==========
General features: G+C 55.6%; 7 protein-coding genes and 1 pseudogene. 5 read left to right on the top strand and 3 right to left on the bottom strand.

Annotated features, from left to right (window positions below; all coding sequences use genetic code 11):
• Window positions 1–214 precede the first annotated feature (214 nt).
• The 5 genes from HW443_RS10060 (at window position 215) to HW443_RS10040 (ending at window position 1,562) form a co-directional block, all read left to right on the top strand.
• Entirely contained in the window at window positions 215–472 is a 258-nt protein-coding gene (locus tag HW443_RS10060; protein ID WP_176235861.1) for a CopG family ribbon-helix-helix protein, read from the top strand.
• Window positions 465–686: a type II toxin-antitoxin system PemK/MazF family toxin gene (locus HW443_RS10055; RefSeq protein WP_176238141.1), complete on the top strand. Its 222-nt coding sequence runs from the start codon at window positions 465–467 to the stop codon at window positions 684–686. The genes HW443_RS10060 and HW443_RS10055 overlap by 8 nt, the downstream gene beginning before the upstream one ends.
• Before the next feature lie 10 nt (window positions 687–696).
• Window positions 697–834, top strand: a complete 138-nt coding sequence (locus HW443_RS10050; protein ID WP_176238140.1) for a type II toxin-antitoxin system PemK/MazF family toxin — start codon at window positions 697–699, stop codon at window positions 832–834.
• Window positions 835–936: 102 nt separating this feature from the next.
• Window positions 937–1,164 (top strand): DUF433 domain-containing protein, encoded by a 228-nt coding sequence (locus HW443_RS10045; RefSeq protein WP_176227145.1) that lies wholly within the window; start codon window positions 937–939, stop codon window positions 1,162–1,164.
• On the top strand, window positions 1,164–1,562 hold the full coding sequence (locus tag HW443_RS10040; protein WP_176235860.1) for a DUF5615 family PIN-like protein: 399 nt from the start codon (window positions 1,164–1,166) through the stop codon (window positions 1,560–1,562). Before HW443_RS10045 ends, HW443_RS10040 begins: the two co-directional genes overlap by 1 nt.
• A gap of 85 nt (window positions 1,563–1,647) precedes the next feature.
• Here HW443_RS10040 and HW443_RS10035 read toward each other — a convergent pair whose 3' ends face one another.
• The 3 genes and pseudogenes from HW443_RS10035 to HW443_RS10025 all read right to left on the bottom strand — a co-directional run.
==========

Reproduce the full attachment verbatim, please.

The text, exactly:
General features: G+C 55.6%; 7 protein-coding genes and 1 pseudogene. 5 read left to right on the top strand and 3 right to left on the bottom strand.

Annotated features, from left to right (window positions below; all coding sequences use genetic code 11):
• Window positions 1–214 precede the first annotated feature (214 nt).
• The 5 genes from HW443_RS10060 (at window position 215) to HW443_RS10040 (ending at window position 1,562) form a co-directional block, all read left to right on the top strand.
• Entirely contained in the window at window positions 215–472 is a 258-nt protein-coding gene (locus tag HW443_RS10060; protein ID WP_176235861.1) for a CopG family ribbon-helix-helix protein, read from the top strand.
• Window positions 465–686: a type II toxin-antitoxin system PemK/MazF family toxin gene (locus HW443_RS10055; RefSeq protein WP_176238141.1), complete on the top strand. Its 222-nt coding sequence runs from the start codon at window positions 465–467 to the stop codon at window positions 684–686. The genes HW443_RS10060 and HW443_RS10055 overlap by 8 nt, the downstream gene beginning before the upstream one ends.
• Before the next feature lie 10 nt (window positions 687–696).
• Window positions 697–834, top strand: a complete 138-nt coding sequence (locus HW443_RS10050; protein ID WP_176238140.1) for a type II toxin-antitoxin system PemK/MazF family toxin — start codon at window positions 697–699, stop codon at window positions 832–834.
• Window positions 835–936: 102 nt separating this feature from the next.
• Window positions 937–1,164 (top strand): DUF433 domain-containing protein, encoded by a 228-nt coding sequence (locus HW443_RS10045; RefSeq protein WP_176227145.1) that lies wholly within the window; start codon window positions 937–939, stop codon window positions 1,162–1,164.
• On the top strand, window positions 1,164–1,562 hold the full coding sequence (locus tag HW443_RS10040; protein WP_176235860.1) for a DUF5615 family PIN-like protein: 399 nt from the start codon (window positions 1,164–1,166) through the stop codon (window positions 1,560–1,562). Before HW443_RS10045 ends, HW443_RS10040 begins: the two co-directional genes overlap by 1 nt.
• A gap of 85 nt (window positions 1,563–1,647) precedes the next feature.
• Here HW443_RS10040 and HW443_RS10035 read toward each other — a convergent pair whose 3' ends face one another.
• The 3 genes and pseudogenes from HW443_RS10035 to HW443_RS10025 all read right to left on the bottom strand — a co-directional run.